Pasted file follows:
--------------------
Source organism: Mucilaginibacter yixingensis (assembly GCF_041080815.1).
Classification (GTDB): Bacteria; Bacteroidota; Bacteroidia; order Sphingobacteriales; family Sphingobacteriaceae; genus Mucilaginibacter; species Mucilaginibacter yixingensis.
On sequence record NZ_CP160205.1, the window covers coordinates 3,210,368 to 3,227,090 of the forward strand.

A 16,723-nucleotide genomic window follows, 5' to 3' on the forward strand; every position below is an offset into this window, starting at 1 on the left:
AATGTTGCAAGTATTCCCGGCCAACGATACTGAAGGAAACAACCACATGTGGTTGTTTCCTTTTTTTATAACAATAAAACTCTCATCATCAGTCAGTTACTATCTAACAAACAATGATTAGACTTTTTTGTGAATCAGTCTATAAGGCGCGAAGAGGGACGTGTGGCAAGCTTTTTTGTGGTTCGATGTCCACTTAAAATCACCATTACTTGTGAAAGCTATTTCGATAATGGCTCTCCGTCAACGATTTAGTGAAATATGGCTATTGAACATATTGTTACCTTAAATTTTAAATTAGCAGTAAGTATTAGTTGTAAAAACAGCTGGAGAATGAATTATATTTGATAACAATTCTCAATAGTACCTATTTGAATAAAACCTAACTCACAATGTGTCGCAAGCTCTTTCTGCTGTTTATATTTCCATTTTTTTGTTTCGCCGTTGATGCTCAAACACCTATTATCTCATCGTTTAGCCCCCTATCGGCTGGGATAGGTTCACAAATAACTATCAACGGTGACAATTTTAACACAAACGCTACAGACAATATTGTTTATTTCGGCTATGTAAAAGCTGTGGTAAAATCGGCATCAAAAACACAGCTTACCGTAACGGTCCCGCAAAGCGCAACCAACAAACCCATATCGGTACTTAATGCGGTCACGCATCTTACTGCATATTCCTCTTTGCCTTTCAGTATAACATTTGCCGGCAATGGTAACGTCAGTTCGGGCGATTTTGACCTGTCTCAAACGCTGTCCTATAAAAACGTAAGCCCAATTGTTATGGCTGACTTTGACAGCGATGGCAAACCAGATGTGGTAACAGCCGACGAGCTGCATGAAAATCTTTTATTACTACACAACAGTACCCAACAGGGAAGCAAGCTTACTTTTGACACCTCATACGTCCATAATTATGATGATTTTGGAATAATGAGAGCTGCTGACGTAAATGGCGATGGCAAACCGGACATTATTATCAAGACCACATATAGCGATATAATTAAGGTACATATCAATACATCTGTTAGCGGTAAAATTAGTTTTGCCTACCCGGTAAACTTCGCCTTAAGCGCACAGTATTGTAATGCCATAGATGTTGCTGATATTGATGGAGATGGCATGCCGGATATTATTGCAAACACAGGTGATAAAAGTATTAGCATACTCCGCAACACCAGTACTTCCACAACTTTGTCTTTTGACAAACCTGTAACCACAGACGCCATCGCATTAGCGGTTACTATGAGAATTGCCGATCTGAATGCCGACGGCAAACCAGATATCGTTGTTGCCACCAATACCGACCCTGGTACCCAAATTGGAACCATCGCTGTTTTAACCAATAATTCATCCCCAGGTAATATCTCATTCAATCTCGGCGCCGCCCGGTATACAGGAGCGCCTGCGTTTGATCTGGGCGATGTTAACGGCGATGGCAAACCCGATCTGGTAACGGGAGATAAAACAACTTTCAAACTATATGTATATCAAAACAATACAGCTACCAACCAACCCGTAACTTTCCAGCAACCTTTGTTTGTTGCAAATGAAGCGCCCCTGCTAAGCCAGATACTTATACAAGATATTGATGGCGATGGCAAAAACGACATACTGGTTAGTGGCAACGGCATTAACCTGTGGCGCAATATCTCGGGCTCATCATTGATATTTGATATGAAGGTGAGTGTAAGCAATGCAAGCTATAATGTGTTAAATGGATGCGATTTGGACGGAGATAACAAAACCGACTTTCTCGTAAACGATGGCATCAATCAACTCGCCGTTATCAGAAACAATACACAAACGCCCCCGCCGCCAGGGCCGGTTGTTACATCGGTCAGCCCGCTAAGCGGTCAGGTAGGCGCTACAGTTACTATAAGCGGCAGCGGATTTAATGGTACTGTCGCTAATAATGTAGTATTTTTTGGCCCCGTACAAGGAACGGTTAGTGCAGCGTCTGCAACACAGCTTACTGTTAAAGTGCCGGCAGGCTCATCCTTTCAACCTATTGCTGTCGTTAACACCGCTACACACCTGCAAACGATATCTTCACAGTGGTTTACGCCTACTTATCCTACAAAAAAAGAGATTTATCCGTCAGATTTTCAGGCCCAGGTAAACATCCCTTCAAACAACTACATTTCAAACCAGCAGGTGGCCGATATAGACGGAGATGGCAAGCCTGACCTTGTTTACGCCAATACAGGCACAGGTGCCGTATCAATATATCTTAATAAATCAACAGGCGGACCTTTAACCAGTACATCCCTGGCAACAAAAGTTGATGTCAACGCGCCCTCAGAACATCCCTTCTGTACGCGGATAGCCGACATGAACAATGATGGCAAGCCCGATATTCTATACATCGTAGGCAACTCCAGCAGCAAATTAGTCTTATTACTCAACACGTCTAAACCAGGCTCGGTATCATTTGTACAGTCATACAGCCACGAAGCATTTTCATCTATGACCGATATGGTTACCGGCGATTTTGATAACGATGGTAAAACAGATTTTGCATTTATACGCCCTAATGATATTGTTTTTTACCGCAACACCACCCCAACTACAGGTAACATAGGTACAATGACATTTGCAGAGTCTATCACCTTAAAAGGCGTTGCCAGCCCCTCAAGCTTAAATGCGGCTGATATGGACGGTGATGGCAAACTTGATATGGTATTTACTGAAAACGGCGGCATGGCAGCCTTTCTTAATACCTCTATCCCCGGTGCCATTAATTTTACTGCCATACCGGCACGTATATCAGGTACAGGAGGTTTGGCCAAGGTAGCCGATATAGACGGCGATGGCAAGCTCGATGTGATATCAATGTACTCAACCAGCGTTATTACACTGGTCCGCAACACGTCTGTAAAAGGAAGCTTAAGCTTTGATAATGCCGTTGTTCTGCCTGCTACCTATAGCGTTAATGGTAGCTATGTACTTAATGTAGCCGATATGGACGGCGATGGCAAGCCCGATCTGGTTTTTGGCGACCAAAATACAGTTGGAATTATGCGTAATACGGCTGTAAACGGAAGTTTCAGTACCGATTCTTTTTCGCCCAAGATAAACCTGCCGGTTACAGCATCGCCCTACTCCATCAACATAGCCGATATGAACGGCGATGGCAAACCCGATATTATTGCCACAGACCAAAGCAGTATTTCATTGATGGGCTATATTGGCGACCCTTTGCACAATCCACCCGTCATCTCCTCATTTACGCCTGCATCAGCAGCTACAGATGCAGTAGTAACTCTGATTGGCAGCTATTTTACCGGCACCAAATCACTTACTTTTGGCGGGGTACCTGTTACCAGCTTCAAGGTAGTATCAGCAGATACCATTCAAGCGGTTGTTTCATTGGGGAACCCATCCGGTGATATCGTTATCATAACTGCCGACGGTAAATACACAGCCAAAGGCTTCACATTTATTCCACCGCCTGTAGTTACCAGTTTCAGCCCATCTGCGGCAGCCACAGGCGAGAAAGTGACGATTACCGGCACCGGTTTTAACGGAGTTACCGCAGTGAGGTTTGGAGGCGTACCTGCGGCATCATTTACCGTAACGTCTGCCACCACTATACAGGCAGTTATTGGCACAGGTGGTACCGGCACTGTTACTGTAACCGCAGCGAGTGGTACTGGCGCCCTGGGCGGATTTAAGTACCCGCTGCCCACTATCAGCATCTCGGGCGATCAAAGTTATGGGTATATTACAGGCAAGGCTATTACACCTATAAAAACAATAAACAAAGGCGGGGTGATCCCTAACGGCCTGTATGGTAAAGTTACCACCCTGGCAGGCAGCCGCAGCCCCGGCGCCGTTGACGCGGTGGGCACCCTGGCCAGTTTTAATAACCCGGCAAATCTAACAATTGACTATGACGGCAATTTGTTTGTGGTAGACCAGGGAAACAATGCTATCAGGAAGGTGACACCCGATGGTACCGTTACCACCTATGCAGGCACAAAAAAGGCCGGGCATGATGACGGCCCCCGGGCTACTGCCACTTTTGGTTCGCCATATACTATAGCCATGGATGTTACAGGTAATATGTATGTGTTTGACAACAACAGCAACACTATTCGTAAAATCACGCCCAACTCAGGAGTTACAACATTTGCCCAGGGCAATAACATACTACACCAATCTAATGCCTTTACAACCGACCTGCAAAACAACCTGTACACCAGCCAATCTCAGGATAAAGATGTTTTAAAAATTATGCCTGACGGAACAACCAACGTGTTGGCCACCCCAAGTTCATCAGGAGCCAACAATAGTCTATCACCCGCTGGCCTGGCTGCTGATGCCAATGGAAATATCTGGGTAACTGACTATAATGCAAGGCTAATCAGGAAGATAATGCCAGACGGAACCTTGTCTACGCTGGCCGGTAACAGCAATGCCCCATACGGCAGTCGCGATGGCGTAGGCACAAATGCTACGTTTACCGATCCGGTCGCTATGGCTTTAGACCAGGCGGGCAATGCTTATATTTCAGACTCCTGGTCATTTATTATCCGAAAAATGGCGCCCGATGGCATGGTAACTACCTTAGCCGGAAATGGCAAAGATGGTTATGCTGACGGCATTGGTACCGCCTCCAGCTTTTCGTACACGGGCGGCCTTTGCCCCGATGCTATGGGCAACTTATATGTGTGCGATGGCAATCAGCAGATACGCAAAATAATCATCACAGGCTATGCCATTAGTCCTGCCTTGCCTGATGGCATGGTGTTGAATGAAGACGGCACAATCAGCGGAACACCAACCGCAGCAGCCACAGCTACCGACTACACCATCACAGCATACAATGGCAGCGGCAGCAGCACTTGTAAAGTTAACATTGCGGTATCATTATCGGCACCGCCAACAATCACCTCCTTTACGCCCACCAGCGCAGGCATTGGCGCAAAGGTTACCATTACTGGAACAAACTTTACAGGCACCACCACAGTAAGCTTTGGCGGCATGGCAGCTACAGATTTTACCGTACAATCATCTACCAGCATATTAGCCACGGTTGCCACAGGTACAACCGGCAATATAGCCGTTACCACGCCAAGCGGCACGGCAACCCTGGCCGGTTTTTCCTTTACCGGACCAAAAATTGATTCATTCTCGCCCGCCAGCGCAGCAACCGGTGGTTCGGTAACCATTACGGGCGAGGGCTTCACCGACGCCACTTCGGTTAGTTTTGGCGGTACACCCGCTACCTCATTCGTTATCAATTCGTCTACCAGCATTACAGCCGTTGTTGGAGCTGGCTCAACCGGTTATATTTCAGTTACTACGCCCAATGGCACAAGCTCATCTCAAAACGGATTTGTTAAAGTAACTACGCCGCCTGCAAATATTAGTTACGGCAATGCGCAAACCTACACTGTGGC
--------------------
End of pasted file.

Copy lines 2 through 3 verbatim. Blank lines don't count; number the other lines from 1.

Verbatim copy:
Classification (GTDB): Bacteria; Bacteroidota; Bacteroidia; order Sphingobacteriales; family Sphingobacteriaceae; genus Mucilaginibacter; species Mucilaginibacter yixingensis.
On sequence record NZ_CP160205.1, the window covers coordinates 3,210,368 to 3,227,090 of the forward strand.